The Skeletal Regeneration and Stem Cell Therapy Imaging Research program isolates adult stem cells from bone marrow or adipose tissue and then matures these cells into the desired cell type for injection into an injured area. This stem cell technology has already proved effective in repairing complex fractures in the vertebrae, skull, jaws and long bones, as well as torn tendons and injured intervertebral discs.
Osteoporosis-related vertebral compression fractures account for approximately 700,000 injuries and billions of healthcare dollars in the United States each year. Patients with an osteoporosis-related vertebral compression fracture have a deceased number of bone marrow-derived mesenchymal stem cells (MSCs), dysfunctional MSCs, or both.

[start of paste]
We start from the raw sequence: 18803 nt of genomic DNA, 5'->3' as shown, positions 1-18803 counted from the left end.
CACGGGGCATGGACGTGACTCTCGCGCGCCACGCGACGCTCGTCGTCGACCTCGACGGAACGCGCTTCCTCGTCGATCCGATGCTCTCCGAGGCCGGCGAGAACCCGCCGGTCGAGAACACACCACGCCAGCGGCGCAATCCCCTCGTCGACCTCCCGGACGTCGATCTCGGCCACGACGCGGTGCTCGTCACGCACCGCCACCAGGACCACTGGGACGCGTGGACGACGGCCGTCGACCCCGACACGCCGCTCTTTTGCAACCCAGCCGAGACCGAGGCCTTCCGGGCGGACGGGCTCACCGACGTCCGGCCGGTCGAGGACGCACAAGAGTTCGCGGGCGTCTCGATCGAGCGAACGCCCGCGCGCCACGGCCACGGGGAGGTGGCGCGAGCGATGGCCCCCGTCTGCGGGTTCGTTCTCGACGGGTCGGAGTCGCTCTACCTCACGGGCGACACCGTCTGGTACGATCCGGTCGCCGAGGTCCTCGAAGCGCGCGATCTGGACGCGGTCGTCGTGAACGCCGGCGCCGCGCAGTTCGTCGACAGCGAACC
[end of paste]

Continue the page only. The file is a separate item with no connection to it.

Most recently, the Skeletal Regeneration and Stem Cell Therapy Imaging Research program theorized that injection of MSCs, combined with parathyroid hormone (PTH, which is already approved by the FDA for the treatment of osteoporosis), could be an effective therapy for treating multiple fractures.
This research has shown that in animals with osteoporosis and vertebral fractures treated with intravenous injections of MSCs and PTH, we could detect enhanced MSC homing to the fracture sites, leading to rapid bone repair.
Our next step in this research is to conduct clinical trials that utilize MSCs for rapid fracture repair and disc regeneration. Should this treatment protocol prove successful, it could significantly shorten hospitalization time and offer a minimally invasive solution for osteoporosis and its related fragility fractures.